What is Solder?

Solder is a key item for the electronics industry. Used in virtually every electronic item, it is often overlooked. Find out all you need to know..

Solder is an essential material for the electronics industry. Without solder the assembly methods currently used in the manufacture of electronics equipment would need to completely change.

Apart from being used in the electronics industry, solder is also used in plumbing and many other areas such as in jewellery - in fact anywhere that metals need to be joined together.

The word solder comes from the middle English word "soudur" which in turn came from the Latin "soldare" meaning to make solid.

What is solder?

Solder is a fusible metal alloy. Often it consists of tin and lead, although the use of lead based solders was banned in the European Union on the 1980s. Under the Restriction of Hazardous Substances, RoHS, directive lead free solder is required. However traditional tin lead based solders are still in widespread use in many areas.

The melting point of solder used in electronics is below 450°C, often around 180 - 250°C for electronics applications, and there are often low melting point solders for special low temperature applications. 60/40 solder melts at 188°C.

Solder is able to melt at a point much lower than either of its constituents. Lead has a melting point of 327.5°C and tin has a melting point of 231.0°C. The reason for this is that solder is what is known as a Eutectic or eutectic mixture. This is a mixture of two or more elements that has a lower melting point than any of its constituents.

The traditional form of solder used for electronics manufacture, production and general construction was a 60 / 40 mix of tin and lead respectively. This provided a sufficiently low temperature melting point consistent with a high yield of good joints. In fact a 63 / 37 alloy has the lowest melting point of 183°C.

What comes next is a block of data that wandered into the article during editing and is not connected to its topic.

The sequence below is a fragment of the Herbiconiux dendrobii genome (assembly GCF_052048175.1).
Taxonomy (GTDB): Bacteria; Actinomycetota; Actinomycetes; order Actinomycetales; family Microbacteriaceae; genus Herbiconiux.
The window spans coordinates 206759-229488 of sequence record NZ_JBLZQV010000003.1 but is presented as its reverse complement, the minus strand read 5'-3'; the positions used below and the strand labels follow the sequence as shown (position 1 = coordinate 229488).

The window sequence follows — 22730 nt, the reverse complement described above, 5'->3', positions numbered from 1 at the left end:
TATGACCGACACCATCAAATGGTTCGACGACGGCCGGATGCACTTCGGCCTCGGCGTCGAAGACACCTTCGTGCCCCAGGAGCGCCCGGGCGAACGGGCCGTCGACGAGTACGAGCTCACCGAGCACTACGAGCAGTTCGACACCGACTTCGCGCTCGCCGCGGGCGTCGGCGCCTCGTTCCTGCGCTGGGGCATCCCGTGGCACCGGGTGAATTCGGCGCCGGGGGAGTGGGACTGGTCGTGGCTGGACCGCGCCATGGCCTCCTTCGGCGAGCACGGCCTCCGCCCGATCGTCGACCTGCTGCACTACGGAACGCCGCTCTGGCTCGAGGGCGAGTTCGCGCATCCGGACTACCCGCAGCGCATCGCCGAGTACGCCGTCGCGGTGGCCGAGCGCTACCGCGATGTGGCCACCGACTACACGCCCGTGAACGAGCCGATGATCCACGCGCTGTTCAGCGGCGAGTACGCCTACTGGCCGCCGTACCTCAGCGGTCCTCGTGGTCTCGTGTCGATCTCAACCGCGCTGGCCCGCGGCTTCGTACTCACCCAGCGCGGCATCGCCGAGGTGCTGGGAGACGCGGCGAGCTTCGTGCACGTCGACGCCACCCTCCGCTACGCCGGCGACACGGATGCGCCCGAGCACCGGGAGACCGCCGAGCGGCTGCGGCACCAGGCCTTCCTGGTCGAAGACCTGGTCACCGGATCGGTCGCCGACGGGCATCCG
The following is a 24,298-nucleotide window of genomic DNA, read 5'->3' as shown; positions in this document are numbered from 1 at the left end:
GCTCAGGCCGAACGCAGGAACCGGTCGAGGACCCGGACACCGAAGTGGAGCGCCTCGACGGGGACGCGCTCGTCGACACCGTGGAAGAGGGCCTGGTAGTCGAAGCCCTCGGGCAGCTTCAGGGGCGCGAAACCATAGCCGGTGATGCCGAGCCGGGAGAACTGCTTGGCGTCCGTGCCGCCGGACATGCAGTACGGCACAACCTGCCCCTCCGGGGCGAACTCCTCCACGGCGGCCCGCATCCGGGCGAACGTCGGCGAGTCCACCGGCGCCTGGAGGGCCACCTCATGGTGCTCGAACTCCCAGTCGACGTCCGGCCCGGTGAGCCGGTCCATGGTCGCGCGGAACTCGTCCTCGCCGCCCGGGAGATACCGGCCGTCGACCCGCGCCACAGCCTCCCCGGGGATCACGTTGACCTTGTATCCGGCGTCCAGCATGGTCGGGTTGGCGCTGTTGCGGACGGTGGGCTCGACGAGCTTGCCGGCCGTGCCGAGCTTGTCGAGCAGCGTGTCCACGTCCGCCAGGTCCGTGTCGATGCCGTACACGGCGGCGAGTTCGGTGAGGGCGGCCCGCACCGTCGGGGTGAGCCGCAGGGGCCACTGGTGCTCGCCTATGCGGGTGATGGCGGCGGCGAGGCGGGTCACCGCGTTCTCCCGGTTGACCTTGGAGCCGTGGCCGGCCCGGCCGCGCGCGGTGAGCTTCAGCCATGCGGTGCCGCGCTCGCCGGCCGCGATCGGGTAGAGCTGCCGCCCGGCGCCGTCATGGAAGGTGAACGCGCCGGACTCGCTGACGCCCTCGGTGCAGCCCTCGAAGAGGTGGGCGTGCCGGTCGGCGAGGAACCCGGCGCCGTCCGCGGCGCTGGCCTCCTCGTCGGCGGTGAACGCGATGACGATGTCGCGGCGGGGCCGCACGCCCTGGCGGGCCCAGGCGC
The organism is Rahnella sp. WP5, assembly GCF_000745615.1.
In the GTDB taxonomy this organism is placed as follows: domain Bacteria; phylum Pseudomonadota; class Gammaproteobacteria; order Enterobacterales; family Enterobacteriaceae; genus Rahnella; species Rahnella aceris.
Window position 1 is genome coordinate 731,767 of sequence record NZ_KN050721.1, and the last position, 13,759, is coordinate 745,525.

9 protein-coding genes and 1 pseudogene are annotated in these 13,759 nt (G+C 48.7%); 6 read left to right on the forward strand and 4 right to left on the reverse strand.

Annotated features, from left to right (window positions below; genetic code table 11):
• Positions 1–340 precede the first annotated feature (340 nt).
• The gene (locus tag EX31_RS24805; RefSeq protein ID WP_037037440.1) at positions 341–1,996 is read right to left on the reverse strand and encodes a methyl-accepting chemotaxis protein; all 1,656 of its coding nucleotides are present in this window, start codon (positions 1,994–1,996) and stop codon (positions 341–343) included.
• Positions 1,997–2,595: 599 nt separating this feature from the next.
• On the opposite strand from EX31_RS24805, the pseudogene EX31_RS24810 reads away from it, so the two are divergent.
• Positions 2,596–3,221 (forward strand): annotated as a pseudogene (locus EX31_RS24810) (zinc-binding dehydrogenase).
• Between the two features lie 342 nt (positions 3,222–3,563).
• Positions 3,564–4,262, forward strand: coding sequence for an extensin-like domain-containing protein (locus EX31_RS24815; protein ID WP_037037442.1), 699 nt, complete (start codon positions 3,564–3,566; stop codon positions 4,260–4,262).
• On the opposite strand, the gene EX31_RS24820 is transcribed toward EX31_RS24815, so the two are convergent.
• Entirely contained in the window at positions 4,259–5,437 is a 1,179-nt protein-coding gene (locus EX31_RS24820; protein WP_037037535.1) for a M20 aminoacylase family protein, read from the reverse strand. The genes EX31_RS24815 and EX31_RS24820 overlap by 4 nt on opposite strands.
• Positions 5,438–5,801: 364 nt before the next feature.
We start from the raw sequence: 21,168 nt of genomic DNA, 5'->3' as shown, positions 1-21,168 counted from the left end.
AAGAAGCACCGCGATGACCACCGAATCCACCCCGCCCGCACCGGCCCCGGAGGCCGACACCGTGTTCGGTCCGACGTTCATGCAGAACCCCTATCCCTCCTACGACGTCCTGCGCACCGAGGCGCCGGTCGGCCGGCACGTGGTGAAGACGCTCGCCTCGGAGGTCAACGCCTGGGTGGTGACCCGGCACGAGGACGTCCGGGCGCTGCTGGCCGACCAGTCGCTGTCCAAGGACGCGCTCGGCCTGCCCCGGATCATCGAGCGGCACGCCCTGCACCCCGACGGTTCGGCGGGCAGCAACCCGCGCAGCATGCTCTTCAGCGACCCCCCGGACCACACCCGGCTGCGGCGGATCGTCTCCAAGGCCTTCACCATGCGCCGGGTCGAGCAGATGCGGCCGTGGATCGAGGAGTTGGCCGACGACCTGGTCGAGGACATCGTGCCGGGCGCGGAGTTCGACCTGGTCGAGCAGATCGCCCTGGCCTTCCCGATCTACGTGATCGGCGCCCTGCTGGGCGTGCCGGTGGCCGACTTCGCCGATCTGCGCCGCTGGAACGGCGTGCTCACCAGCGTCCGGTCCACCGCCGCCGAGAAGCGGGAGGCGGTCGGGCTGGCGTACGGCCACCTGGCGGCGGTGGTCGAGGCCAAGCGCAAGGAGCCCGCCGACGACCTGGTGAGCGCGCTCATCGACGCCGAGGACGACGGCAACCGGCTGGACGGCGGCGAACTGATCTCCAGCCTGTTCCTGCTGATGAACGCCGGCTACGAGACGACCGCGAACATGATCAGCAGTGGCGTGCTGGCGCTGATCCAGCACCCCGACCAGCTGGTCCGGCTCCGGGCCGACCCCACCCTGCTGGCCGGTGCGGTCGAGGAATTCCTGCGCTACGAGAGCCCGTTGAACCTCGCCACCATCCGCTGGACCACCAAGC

It is also found that the greater the level of tin within the solder, the greater is its tensile and shearing strength. Higher levels of tin also improve the wetting properties of the solder.

Solder flux

Solder is often used with a flux. Flux is a reducing agent and when used within solder, its purpose is to reduce (return oxidized metals to their metallic state) metal oxides at the points of contact.

Dry joints are caused when the solder oxidises and causes a joint that has poor properties both in terms of strength and electrical conduction. Dry joints may also be intermittent.

When solder oxides it forms a complex structure on the surface. Studies have revealed a four layer structure: tin(IV) oxide on the surface; below it a layer of tin(II) oxide with finely dispersed lead; this is followed by a layer of tin(II) oxide with finely dispersed tin and lead; finally there is the solder alloy underneath.

The use of a flux which helps prevent the formation of the oxides improves the electrical connection as well as the mechanical strength.

There are various types of flux:

  • Acid flux, used for metal mending and plumbing.
  • Rosin flux, used in electronics.
  • Water soluble flux, which can be removed with deionized water and detergent, instead of hydrocarbon solvents.

The electronics industry has been moving from the rosin flux which required removal by solvents to the water soluble forms as a result of concerns regarding atmospheric pollution and hazardous waste disposal.

For manual or hand soldering the traditional format of the solder is that of a wire. This wire has a flux core. This is often supplied as a coiled wire of solder, with one or more continuous bodies of non-acid flux embedded lengthwise inside it. As the solder melts onto the joint, it frees the flux which flows onto the joint to clean the joint prevent oxidation of the solder.

By Ian Poole

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